Very Large File, Irregular Mesh Object (15.7 Mln Vertices)

Discussion in 'General Discussion' started by runcyclexcski, Jun 22, 2020.

  1. runcyclexcski
    runcyclexcski Active Member
    I've got a molecular model which, when exported into WRL and opened in Meshlab, shows 15.7 mln vertices and 5.2 mln faces. The WRL is 311 Megs; the STL is 1.5 Gigs. I've printed smaller molecular models before, but this one is a rather large, irregular molecule. Zoom in >>> mesh looks just about acceptable, would not want to simplify, as this is for student teaching. The target size I have in mind for this is about 4x4x4 inches.

    Any ideas? Slice this up into 3x3x3 (27 cubes), print separately, glue? Is there a tool to optimize slice-placement (i.e. to avoid orphan non-connected blobs).

    SW strong plastic, or the semi-transparent one.

    Cheers!

    P.S. I tried to post a screenshot of my meshlab view, but there seems to be a bug in the image-placement in Crome. May be this is b.c. Meshlab has eaten the memory up.

    P.P.S. The input data for the surface are atomic coordinates, i.e. a bunch of spheres, dots, and lines in XYZ; that file is 'only' 30 Mb. Not sure if this helps, but may be SW printers can interpret non-mesh formats?
     
  2. Shea_Design
    Shea_Design Well-Known Member
    I looked at something like this a few years back and the spheres were chewing up the poly budget. If you can reduce the mesh density of the spheres you may be on your way to optimization. I was able to do this when I imported the SW's user's WRL into 3ds max but got tired of the heavy scene and went back to work. The atomic coordinates are essentially a scene graph describing the geometry, far different that parsing the dataset into triangles. Your vertex to face ratio is pretty close to 3X, so it seems like meshlab has done a decent job welding the verts. Have you tried decimating the model? There are some very good algorithms out there, curve based, max/min edge length etc.
     
  3. runcyclexcski
    runcyclexcski Active Member
    I did try decimating simpler models using quadratic edge and isotropic. I could get a 5-10x reduction, although the molecules started looking 'pointy' where spheres used to be (as expected). For this one, at 10x reduction, I still would be at 1.5 mln vertices. Thus, I was wondering if there is a more general approach to this (hence the idea with splitting into cubes).

    There are large macromolecular models comprised of many 'subunits' (50-100) which fit together neartly, and are more or less independent. So, these could be printed separately in a rubbery material and reassembled by hand (which in itself is an interesting project for students -- how proteins interact etc). But the one I am looking at right now is one long interwoven worm, no obvious way to split it into independent parts, other than brute slicing
     
  4. Shea_Design
    Shea_Design Well-Known Member
    Or brute booleans with tongue and groove or key ways. ZBrush would make cake of it. -S
     
    runcyclexcski likes this.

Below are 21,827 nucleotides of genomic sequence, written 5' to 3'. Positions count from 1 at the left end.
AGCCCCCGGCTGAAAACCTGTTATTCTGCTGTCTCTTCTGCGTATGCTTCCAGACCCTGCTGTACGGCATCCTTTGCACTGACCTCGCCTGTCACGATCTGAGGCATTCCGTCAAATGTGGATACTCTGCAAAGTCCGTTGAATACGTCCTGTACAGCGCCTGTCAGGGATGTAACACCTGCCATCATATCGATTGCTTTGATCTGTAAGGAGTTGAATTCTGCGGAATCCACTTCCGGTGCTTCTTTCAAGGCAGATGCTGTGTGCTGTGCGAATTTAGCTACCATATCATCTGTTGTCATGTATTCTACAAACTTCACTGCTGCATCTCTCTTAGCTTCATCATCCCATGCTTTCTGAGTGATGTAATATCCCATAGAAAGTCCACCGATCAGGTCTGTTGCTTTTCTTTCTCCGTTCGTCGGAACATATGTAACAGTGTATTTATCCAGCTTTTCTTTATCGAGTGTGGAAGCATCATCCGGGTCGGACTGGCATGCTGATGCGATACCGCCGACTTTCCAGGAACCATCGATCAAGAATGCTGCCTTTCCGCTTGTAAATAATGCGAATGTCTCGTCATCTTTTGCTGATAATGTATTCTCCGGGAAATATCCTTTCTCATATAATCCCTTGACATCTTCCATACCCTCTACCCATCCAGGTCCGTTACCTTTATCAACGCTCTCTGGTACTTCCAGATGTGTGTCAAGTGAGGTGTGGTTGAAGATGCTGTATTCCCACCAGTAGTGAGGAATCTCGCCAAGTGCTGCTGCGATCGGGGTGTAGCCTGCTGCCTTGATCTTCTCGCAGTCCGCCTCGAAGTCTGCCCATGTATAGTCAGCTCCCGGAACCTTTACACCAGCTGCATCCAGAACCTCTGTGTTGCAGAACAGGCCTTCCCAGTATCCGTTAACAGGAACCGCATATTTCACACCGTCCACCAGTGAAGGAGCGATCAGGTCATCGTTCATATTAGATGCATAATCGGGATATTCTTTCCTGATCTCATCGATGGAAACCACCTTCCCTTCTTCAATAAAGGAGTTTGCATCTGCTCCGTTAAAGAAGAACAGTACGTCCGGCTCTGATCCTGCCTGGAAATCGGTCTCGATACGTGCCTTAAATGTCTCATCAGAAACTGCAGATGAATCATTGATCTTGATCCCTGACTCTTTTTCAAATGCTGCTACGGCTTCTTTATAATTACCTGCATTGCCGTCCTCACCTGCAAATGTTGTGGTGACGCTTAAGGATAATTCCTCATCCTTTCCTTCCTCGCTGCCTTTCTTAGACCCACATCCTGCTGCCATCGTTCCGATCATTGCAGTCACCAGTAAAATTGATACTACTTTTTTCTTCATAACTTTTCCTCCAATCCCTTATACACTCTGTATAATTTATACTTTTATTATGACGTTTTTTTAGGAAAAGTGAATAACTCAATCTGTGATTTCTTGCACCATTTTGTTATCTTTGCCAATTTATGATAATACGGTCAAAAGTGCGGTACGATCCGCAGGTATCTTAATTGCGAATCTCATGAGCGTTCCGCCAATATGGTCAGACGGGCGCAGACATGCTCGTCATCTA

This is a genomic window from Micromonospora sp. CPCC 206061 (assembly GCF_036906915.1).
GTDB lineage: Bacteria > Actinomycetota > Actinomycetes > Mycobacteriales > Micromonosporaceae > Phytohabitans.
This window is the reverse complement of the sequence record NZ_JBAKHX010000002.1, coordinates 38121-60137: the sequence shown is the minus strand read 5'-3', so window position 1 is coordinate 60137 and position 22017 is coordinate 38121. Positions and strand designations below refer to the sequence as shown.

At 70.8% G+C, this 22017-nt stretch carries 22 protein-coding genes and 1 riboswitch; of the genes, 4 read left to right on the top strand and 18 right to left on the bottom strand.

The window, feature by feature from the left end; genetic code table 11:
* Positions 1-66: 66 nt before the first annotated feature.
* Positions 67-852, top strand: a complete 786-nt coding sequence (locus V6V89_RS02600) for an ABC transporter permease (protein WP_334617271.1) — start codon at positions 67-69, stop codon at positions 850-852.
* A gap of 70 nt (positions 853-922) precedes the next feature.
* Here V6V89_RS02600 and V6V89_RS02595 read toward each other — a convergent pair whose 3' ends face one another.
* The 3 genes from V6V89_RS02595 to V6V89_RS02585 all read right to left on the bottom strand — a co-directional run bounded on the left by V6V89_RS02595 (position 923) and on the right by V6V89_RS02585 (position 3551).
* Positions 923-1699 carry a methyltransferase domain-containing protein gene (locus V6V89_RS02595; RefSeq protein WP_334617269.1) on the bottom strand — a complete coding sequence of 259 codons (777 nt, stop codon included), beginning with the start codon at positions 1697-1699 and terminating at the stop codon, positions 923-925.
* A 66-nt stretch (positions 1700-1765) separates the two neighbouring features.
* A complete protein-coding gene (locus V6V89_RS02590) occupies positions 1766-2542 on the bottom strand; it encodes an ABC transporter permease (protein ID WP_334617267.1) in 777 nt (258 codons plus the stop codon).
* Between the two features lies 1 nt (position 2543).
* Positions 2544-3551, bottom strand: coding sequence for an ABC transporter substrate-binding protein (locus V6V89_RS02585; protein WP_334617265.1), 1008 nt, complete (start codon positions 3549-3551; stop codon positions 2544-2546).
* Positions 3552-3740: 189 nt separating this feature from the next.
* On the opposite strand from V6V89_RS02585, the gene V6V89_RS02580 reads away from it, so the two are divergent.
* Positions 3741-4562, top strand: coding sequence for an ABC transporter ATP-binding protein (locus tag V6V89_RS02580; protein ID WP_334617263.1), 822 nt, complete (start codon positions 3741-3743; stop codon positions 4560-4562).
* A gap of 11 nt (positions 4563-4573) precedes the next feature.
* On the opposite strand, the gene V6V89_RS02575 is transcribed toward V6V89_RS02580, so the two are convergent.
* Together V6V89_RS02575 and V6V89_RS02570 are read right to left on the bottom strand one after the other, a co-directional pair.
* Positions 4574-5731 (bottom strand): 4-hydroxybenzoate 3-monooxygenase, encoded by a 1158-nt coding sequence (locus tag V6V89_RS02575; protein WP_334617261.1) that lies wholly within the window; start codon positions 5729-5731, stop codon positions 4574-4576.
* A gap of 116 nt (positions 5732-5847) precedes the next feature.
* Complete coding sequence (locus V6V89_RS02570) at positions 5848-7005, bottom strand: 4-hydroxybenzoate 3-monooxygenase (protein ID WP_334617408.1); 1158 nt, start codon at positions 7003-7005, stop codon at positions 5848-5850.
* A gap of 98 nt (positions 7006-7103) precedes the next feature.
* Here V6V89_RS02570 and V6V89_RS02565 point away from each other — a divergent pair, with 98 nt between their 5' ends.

5. runcyclexcski
    runcyclexcski Active Member
    well, I will need to learn what all of these options mean first! :) OK, looks like Zbrush imports STL, that's a start. Downloading 1.2 Gb of the Zbrush trial version, will try tomorrow! If it works, I may need to build a new PC for this.
     
    Last edited: Jun 23, 2020
  6. Shea_Design
    Shea_Design Well-Known Member
    The live boolean system in ZB is amazing, so much so that you can add mortise and tenon, (stick and hole) to provide assembly features. The decimation in ZB is great too.
     
  7. runcyclexcski
    runcyclexcski Active Member
    I downloaded, installed it, and opened the Obj surface file (1.5 G) generated by my molecular modeller. It opened fine (while Mesh lab died at this point). and the Z-file is pretty small (like 10x smaller). But usability-wise ZB will take me a while to do even most basic things. Definitely not a piece of software in which I can just open a file, run a filter, zoom to inspect the result, and re-save (Mesh lab was like this, i.e. pretty intuitive). And I thought Autodesk Inventor was awkward :) But I see why artists use ZB.
     
  8. hanelyp
    hanelyp Well-Known Member
    What software is generating the original mesh? Are there mesh generation settings that might improve facet efficiency? A shot of what the raw mesh looks like, even on a simplified model, might help us figure how to improve the mesh.
     
  9. runcyclexcski
    runcyclexcski Active Member
    Here is a relatively high-res stl file at 4 Mb at mild decimation level (the original is 14 Mb). This is a piece of DNA that is 50 units (base-pairs) long. The structure in the OP is 8000 units long (base-pairs), i.e. the respective file and stuictucture scales up 160x. The bumps etc are important, and I would not want them to be converted into spikes (which is what aggresive decimation does). I imagine, if bumps were approximated as spheres, gaussians or sine functions, it would be acceptable, but not sure if printers can interpret these?
     

    Attached Files:

  10. McFly
    McFly Member
    With ZBrush it would be no problem to bring the point / poly count down, with minimum detail loss, that you don't see in 3D print